Tonawanda News

The City

April 9, 2014

TCSD eyes slight tax hike

Tonawanda News — The Tonawanda City School District considered implementing a 1.1 percent tax levy increase Tuesday night ahead of a tentatively scheduled budget adoption next week. 

Although all options are still being considered, the 1.1 percent levy increase would result in a reduction of the current tax rate down to $17.19 per $1,000 of assessed value. But Interim Financial Manager Richard Hitzges warned that residents’ tax bills could still be higher due to this year’s change in assessment values.

Residents have received their updated assessments and are now able to challenge them, so the process has not been completed, but City Assessor Dave Marrano has estimated that the assessed value of the average residential home has increased from $88,000 to $92,000.

“I think these numbers are pretty good for an estimate on a preliminary basis,” Hitzges said. “The tax rate could be lower, but the assessed valuations could result in a higher bill.”

At the start of the budgetary process, the district faced a $821,508 budget gap. The board then cut almost $500,000 from the draft budget, and received $438,732 more than what was expected in state aid.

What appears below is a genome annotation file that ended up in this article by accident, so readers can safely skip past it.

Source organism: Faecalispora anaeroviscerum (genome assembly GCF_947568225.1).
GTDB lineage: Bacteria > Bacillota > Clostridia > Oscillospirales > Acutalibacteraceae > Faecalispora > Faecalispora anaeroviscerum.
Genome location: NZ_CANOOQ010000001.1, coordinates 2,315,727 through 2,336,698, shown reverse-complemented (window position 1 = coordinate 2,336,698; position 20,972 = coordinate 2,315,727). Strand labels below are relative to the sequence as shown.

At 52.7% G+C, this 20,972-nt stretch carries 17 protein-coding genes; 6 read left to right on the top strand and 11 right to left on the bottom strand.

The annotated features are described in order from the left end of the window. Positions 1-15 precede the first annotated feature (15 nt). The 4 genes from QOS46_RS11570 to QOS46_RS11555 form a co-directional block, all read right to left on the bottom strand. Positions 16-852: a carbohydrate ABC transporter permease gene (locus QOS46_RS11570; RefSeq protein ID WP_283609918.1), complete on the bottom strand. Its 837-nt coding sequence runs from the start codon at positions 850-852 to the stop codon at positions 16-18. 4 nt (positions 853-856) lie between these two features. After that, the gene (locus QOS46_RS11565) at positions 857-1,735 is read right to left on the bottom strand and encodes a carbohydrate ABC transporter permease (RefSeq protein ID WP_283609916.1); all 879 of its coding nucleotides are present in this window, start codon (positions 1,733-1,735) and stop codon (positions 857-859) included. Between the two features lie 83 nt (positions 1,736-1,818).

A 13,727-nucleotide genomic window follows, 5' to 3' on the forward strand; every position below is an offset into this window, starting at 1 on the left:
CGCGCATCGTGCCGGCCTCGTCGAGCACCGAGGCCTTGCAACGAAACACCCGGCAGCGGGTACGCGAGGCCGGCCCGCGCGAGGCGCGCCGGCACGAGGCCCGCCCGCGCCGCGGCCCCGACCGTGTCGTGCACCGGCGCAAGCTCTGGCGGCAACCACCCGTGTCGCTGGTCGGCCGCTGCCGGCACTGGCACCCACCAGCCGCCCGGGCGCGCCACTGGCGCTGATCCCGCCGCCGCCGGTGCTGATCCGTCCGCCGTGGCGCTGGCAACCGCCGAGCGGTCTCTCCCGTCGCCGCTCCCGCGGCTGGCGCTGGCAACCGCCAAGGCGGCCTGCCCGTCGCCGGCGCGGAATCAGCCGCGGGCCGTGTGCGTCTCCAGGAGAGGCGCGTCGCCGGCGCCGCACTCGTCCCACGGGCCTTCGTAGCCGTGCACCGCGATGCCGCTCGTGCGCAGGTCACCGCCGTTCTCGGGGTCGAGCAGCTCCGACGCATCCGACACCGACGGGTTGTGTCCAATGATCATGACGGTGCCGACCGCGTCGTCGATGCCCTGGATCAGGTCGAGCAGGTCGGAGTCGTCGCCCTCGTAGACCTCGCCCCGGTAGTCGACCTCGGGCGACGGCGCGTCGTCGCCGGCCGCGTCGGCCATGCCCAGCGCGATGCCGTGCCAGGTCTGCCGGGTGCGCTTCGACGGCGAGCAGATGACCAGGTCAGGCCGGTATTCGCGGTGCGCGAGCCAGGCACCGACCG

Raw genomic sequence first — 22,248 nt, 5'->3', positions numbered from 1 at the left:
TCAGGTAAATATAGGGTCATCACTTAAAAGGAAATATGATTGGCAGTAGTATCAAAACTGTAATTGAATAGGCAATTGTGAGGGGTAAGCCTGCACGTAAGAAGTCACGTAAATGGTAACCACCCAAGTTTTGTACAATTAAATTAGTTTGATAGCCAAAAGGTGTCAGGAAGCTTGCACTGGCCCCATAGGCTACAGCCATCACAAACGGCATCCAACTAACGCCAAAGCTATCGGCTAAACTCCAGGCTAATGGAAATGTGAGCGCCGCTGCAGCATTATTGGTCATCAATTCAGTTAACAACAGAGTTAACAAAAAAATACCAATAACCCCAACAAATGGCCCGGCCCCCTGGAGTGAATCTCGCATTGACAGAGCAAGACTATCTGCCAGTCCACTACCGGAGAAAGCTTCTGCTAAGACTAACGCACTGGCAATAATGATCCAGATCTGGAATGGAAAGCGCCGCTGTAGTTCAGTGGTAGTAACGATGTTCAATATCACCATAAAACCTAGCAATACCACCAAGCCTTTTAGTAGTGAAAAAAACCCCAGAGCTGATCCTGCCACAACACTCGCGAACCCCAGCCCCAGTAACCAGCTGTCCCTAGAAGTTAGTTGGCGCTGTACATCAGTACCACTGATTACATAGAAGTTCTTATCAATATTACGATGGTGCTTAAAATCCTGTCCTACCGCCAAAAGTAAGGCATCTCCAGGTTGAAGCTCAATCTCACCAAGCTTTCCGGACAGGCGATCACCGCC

Although those figures would result in a surplus budget, Hitzges has recommended that the district put money into the teacher retirement system, which is currently underfunded, reduce the transportation aid estimate by $107,092 to reflect the current projections and add in $50,000 — as an additional teacher may be needed next year.

After taking those and other changes into consideration, the district would face a shortfall of $123,406. A 1.1 percent levy increase — which is below the district’s cap of 4.4 percent — would be necessary to balance the budget.

But on Tuesday night, Board President Sharon Stuart said she was concerned that the community would vote down any budget that includes a tax levy increase.

“Our residents have fixed incomes and they have just received increased reassessments of their homes,” she said, discussing the possibility of implementing a zero percent increase. “We have to be mindful of that.”

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